The Fruits & Vegetables (F&V) cold chain suffers from four major problems:
1. Food grains (wheat) and potatoes occupy the majority of the cold storage capacity. Wherever you might expect some free capacity, they are generally located around export cities far off from the harvest points. This makes the transportation costs prohibitively high. Dedicated storage facility catering to the need of perishable produce does not exist.
2. Due to lack of any immediate storage, farmers have to reach the market immediately post harvest. This forces them to sell in auction markets (mandis) at prices determined by the traders. A short-term storage of 10-12 days will give them the crucial power to look out for alternative markets for better pricing. This will also reduce the daily transportation cost and time incurred to avail the local markets almost daily. Furthermore, price instability is the most common reason cited by farmers for not growing cash crops and relying on much stable food grain production. The ability of farmers to hold their produce for longer will smooth out peaks and troughs in the volatile mandis. In turn, the stabilization will mitigate farmers’ loses.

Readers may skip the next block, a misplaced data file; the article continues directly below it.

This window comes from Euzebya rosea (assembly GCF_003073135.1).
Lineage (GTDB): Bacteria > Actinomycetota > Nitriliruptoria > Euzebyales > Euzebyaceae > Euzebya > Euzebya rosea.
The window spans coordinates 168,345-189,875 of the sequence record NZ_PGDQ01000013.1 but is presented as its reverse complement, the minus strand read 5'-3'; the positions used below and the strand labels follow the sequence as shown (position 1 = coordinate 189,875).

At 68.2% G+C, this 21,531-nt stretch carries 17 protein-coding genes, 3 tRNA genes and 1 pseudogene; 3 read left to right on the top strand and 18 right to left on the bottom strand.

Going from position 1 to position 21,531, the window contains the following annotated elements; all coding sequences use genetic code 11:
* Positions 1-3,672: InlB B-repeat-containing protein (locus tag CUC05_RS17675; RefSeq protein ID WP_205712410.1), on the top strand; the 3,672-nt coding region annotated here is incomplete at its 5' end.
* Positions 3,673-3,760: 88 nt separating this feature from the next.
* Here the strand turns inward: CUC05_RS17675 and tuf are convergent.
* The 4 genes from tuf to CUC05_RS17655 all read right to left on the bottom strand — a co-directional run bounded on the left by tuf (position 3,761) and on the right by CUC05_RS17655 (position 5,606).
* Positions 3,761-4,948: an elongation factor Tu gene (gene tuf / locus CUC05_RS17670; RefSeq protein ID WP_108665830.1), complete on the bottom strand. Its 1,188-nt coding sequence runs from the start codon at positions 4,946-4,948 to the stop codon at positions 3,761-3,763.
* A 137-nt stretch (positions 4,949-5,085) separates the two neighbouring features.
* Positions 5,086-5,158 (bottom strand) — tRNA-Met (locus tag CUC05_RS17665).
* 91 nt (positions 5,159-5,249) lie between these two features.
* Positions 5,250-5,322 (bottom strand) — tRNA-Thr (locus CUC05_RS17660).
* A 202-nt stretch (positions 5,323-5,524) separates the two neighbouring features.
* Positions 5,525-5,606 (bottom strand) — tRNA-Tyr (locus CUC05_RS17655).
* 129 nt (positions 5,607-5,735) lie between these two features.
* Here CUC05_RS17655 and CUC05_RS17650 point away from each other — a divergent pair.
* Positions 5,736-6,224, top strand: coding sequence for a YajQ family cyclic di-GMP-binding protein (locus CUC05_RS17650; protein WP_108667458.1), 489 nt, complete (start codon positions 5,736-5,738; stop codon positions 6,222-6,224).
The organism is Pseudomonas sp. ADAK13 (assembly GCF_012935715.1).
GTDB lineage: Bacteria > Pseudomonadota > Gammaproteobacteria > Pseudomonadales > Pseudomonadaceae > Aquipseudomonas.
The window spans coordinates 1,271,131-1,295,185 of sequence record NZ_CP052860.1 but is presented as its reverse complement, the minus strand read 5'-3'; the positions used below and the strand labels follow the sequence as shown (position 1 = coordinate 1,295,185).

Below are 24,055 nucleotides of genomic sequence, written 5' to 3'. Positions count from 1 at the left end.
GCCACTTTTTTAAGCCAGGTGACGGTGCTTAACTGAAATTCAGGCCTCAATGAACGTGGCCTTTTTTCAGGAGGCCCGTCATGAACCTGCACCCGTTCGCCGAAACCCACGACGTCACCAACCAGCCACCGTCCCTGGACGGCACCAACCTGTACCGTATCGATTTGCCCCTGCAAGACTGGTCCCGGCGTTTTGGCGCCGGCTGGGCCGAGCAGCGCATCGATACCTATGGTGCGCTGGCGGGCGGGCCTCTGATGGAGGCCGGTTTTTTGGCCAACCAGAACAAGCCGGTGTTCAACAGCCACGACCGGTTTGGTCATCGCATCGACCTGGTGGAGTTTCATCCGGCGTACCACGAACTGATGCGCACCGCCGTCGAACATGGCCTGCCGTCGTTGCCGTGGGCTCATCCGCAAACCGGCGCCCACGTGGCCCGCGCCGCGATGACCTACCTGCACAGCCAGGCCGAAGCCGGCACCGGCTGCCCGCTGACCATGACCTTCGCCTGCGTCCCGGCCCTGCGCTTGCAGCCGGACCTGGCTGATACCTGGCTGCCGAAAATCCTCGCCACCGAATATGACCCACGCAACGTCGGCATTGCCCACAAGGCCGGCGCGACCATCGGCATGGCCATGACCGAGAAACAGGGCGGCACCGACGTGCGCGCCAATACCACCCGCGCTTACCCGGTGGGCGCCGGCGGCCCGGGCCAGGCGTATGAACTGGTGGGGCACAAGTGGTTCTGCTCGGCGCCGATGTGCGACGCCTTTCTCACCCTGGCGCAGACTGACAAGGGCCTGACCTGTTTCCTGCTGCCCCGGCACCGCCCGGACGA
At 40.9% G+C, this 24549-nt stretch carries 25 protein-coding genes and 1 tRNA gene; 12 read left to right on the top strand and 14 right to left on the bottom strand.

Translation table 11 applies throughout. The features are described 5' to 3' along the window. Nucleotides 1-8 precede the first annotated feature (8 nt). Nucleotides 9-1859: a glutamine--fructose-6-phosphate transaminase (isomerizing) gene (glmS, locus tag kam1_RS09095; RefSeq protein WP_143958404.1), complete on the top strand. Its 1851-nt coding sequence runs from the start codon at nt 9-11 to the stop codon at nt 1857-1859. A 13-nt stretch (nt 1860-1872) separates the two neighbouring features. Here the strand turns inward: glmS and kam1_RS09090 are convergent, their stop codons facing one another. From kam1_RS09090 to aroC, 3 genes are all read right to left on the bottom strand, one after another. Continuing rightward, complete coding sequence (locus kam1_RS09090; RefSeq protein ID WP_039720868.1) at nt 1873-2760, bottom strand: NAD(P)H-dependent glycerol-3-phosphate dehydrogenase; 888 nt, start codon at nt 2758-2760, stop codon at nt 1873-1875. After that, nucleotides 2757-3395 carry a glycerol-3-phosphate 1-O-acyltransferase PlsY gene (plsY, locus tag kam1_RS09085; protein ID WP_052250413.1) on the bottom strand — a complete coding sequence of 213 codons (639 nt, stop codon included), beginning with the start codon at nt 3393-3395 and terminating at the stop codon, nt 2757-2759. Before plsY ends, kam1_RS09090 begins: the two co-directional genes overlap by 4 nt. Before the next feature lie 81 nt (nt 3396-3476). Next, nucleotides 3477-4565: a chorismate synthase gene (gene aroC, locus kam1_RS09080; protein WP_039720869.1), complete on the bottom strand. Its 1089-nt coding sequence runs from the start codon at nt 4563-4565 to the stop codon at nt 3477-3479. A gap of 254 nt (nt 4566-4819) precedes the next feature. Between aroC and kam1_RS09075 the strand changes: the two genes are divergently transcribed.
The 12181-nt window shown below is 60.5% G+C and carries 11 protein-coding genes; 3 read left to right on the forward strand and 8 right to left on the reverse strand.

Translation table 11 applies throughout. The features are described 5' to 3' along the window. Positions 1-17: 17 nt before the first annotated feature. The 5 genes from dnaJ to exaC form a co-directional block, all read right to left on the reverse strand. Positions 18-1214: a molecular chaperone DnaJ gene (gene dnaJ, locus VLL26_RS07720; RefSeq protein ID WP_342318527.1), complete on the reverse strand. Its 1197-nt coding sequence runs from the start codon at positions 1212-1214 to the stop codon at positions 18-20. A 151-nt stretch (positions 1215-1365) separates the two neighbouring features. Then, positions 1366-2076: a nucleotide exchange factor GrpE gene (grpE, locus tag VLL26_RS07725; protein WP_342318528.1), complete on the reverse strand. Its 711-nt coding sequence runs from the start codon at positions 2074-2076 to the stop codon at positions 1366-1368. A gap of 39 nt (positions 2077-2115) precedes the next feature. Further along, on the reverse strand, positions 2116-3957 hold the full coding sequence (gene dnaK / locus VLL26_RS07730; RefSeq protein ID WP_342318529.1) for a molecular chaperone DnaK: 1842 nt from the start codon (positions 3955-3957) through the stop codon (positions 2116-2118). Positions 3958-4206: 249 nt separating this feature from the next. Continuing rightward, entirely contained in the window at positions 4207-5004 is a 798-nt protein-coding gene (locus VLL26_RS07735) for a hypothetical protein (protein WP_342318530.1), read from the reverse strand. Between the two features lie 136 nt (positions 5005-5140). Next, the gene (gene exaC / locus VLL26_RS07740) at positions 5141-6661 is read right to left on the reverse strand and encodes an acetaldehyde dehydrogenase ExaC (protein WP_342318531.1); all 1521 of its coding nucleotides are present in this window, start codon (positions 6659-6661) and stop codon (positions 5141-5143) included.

3. Currently there are a very few ripening facilities available to farmers in India. Consequently, they are forced to use harmful chemicals to ripen F&V post harvest. This is injurious to health and goes against the organic farming mission. This problem can be addressed by deploying cheap storage units called Ripening Chambers.